If you view biases as a bad thing, then you’re missing the point. You can choose to view it as something you can learn more about and getting to know more about yourself – such as learning to recognise when you might be biased and trying to adjust your behaviour.

Biases in testing – its not just about your own biases

Often when we are testing, we are looking for problems caused by biases from people around us, such as the biases of developers or project managers. Often people will write their own biases into products without realising it.

We also have to be aware of our own biases guiding us, hiding or obscuring information. We might like to think we are objective in our thinking, but we are not perfect either.

Understanding biases can also help you explain and justify your testing, questions, problems or information that you’re providing to people.

Lets talk about some biases!

Confirmation bias (the biggest bias of all, and can be broken down into several ‘smaller’ biases, for example the ones below):

How do you deal with biases?

  • Work alone less and pair or mob more
  • Focus and de-focus
  • Self-awareness of your own concentration levels and behaviours
  • Awareness of biases
  • Referring to and using heuristics
  • Stepping back and examining your thinking, concentration, and working patterns to avoid relying on biases to take shortcuts.

Books and courses we’ve mentioned

Ep 72: Mayday! Mayday!

Today, in a first of what will probably be a semi-regular series: ‘How is [career] like testing’, we cover Air Crash Investigations.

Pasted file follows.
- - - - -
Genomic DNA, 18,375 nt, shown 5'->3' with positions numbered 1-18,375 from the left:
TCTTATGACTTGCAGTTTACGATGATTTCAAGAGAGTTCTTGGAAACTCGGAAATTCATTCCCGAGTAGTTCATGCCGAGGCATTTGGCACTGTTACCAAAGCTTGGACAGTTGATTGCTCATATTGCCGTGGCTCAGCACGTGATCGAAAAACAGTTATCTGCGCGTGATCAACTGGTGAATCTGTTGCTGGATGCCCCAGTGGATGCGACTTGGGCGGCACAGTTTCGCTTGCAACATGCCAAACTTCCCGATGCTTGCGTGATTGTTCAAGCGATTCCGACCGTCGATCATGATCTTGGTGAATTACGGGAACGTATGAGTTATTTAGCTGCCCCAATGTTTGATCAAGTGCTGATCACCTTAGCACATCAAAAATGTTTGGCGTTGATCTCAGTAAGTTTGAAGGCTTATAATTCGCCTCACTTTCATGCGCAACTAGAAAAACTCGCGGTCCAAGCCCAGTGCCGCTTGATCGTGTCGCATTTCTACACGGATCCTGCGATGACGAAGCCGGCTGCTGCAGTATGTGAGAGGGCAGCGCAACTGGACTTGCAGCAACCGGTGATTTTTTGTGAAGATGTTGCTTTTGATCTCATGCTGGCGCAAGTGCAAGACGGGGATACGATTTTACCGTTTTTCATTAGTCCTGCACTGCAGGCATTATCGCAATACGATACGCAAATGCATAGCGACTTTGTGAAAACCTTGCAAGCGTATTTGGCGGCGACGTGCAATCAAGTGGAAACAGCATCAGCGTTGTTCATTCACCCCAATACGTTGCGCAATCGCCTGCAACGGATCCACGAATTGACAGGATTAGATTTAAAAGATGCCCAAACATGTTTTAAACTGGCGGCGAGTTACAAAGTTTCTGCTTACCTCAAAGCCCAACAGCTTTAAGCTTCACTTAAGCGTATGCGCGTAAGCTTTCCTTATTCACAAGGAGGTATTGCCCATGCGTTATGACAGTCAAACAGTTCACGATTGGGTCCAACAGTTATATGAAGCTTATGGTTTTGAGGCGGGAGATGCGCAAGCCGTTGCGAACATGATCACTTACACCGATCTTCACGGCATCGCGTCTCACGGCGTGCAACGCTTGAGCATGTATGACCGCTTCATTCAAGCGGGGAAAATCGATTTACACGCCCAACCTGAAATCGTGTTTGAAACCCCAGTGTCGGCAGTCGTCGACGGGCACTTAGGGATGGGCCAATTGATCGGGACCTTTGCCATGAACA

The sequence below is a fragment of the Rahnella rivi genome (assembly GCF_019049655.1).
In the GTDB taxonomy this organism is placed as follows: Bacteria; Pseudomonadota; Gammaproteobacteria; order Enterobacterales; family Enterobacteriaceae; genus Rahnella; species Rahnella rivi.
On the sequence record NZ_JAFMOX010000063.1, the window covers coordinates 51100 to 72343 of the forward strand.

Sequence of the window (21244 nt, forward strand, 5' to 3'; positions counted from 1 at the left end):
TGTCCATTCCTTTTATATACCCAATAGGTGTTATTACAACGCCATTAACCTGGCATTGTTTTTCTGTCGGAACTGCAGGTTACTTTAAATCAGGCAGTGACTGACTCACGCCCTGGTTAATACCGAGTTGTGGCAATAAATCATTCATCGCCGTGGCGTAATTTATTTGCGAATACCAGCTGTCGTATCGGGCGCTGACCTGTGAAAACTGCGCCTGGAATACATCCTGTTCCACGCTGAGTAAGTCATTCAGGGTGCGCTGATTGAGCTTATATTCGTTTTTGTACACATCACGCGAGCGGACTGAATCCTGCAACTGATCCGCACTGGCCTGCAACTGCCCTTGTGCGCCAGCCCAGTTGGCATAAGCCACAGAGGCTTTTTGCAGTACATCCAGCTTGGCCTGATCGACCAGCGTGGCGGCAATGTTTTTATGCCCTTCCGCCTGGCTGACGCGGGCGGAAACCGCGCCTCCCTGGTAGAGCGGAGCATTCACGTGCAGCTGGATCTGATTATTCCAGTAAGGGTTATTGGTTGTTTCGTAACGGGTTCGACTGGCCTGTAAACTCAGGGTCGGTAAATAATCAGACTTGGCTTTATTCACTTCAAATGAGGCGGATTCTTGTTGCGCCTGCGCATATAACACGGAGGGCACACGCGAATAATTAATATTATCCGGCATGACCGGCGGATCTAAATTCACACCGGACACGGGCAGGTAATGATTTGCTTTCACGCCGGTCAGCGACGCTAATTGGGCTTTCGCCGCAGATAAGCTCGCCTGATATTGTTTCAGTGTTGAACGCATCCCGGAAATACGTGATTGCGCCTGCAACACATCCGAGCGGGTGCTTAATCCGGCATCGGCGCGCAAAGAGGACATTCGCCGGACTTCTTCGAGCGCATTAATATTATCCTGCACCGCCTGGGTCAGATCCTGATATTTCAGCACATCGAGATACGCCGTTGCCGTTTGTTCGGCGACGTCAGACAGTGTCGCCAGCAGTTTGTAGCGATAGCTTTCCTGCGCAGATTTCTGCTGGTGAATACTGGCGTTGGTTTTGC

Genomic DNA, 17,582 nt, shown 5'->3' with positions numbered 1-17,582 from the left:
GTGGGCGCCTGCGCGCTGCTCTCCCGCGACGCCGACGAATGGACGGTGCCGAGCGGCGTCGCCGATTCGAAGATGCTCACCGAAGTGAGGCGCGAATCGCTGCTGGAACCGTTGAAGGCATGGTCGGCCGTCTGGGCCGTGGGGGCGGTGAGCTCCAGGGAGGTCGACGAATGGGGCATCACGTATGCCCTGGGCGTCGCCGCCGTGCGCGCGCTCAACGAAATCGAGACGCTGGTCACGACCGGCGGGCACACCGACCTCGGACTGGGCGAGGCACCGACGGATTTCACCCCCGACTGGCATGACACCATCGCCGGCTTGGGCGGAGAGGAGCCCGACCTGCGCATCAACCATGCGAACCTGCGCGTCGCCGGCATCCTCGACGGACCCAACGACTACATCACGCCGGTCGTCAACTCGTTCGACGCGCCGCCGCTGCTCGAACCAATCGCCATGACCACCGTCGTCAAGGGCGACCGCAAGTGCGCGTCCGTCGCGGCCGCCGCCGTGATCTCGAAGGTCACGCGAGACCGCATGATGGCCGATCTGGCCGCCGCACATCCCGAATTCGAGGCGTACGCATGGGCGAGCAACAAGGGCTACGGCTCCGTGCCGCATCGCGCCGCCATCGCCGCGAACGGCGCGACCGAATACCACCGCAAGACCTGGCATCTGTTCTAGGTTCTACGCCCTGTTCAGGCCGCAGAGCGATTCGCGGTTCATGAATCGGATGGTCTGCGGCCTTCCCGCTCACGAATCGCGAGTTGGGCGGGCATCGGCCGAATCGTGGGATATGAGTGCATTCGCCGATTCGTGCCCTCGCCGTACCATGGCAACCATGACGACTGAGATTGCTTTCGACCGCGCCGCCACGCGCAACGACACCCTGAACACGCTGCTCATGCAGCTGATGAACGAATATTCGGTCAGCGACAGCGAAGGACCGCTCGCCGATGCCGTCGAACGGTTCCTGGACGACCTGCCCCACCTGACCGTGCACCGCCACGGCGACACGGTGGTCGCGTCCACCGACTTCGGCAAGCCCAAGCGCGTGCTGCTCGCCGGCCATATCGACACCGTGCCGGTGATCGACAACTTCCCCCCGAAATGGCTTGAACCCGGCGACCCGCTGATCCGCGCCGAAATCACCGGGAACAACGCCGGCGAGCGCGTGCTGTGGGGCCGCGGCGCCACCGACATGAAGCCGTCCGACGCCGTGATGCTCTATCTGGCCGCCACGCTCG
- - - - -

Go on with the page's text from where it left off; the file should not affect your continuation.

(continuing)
Investigating what has caused an accident/bug

  • First action?
    • Find the black boxes! (logs/monitoring)
    • Collect all of the evidence (effects of the bug, clues in data that led to it, eye witness accounts)
    • Come up with hypotheses with the data and attempt to disprove
    • Simulate the problem/Steps to reproduce
    • Sometimes its not possible to identify the exact problem, only give a summary of findings and suggest any possible improvements

Implement new procedures

  • Providing evidence and explanation for new procedures
  • A tester/investigator only provides recommendations, they do not implement them

Post-incident investigation and action

  • Mentality
    • Focus on facts
    • Thinking outside of the box, outside of the immediately obvious
    • Gathering as much information as possible – even it appears irrelevant – then assessing with all the information
    • Coming up with hypotheses and attempting to disprove it
    • Being unafraid of uncovering the truth, despite politics


  • Needing to work fast
    • Evidence may disappear over time